Northwell Health, New York’s largest healthcare provider, hosted a ‘Shark Tank’-like contest in which it awarded $1 million to two of its teams of researchers.
On May 15th, Northwell Health, New York’s largest health care provider and private employer, awarded $1 million to two of its teams of researchers as a way to spark innovation within the company. The company chose its winners in a unique manner: by hosting a ‘Shark Tank’-like contest.
The Northwell Health staff of about 66,000 pitched a total of 121 ideas during the contest, called ‘Innovation Challenge,’ now in its third year.
The winning team is working on a blood test that may lead to an earlier, more effective diagnosis of endometriosis. Affecting one in 10 reproductive-aged women, endometriosis is a costly chronic disease causing pelvic pain and infertility.
The idea earning second place seeks to develop a chatbot that will make it easier for physicians and nurses to pull up electronic medical records (EMR), so they can have more face-to-face interaction with patients.
Watch this video to see the winners pitching their ideas.
The success of this initiative sends a strong signal to leaders in healthcare: internal competition fuels innovation.
The business sector best showcases the efficiency of this practice; Fortune 500 companies frequently organize internal contests as a way to breed innovation.
Adobe, for instance, through it’s Kickbox program, offers employees the chance to participate in a product incubator. It also equips them with an “innovation-in-a-box” kit consisting of a $1,000 prepaid credit card, candy bars, and a gift card for Starbucks. Since its launch in 2013, Kickbox has delivered several future Adobe products.
Within the medical field, ‘Shark Tank’- style competitions have been a huge hit. They make for a great business strategy. Unfortunately, they are not cheap.
Besides the $1 million, Northwell Health awarded two additional $100,000 prizes. Similarly, in 2014, the Department of Health and Human Services launched a contest where multiple employee teams competed to pitch their ideas to senior officials for a $50,000 prize.
This goes to show that innovation requires investment. And even if you are a health company on a tight budget, you can still boost medical advancement by leveraging the power of internal contests.
It has been shown that manager-to-peer recognition is critical to retain talent in healthcare. Competition can double as an employee recognition program. On the one hand, it can help CEOs identify key team members whose potential might otherwise go unnoticed. On the other, providing your staff a channel to bring their ideas to life will also boost employee engagement.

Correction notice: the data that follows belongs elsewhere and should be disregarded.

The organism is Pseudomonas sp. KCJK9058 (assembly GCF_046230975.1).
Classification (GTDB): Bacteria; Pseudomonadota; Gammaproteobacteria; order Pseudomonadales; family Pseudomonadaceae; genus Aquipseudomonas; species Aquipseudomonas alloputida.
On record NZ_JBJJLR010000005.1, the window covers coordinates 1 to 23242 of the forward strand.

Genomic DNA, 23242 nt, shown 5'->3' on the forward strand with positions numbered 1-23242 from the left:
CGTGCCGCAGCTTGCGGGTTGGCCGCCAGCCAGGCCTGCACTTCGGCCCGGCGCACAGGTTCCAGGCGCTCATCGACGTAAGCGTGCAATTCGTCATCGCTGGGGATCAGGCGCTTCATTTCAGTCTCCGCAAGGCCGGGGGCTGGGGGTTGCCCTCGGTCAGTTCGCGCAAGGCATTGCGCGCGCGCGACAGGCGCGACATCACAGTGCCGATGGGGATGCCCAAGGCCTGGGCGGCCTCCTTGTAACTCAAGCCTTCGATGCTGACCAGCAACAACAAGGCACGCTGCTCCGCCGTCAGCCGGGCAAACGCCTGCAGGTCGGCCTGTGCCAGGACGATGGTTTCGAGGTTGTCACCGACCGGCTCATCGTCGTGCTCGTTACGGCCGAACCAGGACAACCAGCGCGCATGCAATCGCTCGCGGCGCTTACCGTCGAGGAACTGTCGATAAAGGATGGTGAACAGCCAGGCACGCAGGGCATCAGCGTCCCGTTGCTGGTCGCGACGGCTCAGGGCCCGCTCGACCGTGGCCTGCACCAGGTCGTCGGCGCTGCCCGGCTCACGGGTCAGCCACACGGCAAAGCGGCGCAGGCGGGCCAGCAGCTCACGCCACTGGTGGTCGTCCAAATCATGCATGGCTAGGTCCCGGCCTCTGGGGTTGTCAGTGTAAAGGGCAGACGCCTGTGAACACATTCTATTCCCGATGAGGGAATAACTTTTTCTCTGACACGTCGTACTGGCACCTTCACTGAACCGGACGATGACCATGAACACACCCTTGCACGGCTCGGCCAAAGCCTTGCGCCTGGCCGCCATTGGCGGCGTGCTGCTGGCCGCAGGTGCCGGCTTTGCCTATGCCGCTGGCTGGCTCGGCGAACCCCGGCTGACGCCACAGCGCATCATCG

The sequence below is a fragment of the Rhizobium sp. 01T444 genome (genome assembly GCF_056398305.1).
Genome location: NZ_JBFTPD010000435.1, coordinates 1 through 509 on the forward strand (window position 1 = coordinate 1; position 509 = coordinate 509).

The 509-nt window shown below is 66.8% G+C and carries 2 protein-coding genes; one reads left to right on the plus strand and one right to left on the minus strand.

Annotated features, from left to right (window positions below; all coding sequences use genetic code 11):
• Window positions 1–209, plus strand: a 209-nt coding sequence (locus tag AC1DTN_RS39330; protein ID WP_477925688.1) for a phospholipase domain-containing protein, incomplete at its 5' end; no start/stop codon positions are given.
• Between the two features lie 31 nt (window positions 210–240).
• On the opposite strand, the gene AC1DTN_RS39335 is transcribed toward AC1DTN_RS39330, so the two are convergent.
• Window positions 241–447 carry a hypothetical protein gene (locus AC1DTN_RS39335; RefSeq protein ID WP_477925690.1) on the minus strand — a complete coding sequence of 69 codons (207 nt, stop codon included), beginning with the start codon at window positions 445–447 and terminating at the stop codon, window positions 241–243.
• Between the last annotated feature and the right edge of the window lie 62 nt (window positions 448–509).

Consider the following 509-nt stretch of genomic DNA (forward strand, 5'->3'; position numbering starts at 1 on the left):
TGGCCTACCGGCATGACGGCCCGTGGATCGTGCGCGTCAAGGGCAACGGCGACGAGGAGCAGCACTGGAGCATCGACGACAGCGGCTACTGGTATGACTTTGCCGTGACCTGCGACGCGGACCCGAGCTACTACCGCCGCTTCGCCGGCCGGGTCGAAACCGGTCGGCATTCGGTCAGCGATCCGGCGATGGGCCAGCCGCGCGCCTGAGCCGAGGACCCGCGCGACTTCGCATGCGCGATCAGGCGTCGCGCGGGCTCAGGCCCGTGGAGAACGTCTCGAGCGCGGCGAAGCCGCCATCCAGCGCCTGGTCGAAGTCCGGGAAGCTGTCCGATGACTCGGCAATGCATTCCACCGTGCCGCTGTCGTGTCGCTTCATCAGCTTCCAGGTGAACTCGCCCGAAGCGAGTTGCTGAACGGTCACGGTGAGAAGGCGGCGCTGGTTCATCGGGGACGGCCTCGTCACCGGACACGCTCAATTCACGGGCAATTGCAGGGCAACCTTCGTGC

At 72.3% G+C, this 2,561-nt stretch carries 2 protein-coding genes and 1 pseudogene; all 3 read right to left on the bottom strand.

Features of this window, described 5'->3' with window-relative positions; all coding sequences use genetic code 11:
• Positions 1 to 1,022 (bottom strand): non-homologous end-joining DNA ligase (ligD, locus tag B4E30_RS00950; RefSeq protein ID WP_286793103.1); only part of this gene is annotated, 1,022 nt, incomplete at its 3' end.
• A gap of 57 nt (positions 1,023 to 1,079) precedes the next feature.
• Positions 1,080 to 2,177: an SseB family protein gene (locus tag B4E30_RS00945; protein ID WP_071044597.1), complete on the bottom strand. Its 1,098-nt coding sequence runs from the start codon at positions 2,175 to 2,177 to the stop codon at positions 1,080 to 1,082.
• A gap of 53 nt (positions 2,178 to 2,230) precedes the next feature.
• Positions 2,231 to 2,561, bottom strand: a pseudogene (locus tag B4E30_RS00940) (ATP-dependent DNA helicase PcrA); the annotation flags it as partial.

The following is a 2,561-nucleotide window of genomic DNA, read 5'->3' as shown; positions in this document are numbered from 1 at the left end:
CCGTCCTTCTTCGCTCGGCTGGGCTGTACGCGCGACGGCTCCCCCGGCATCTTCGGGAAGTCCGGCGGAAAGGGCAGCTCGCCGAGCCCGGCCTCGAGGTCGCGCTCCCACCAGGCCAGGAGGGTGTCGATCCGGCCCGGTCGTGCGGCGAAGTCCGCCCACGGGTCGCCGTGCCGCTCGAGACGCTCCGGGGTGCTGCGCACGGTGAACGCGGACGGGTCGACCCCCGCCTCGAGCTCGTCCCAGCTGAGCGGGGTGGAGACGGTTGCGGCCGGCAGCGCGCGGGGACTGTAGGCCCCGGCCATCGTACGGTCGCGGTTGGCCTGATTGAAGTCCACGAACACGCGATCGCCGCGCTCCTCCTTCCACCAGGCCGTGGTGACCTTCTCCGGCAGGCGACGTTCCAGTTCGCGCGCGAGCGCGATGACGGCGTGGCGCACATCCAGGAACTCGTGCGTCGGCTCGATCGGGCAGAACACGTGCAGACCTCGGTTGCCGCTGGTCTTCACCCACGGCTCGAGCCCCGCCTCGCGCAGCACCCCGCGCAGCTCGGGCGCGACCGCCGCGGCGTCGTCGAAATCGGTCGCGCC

For example, most of a researcher’s time is spent in the lab or in clinics. Innovative contests will nudge them to switch from an academic to an entrepreneurial mindset. Coming up with a pitch, putting together a sustainable business plan and defending their ideas before a panel of judges gives researchers a strong sense of the business aspect of healthcare.
It is worth mentioning that employees are more likely to innovate if they are given a specific challenge. In healthcare, all trends show that the future belongs to those companies capable of developing customer-facing products.
Not sure where to start?
A good place to focus your research efforts would be the Internet of Things (IoT) devices (aka tools) for collecting and sharing data. This includes everything from wearable medical devices to implantable ones (e.g., connected pacemakers and sensors or ‘chatbots’) such as the one Northwell Health is working on. According to recent statistics, the global healthcare sector will invest nearly $410 billion in IoT devices, software, and services by 2022.
To sum up, the greatest benefits of hosting an internal contest include:
- – Spurs innovation
- – Reduces employee turnover
- – Improves your public image which will attract more talent. Northwell Health ranks No. 13 among the best places to work in health care in 2018
- – Encourages smart risk-taking and rewards out-of-the-box thinking
A well-managed internal competition can pave the way for medical breakthroughs. It’s not going to happen overnight, though. It might take years for your researchers to bring their concepts to the U.S. market. However, when that day comes, both you and your employees will get international recognition and transform the future of healthcare.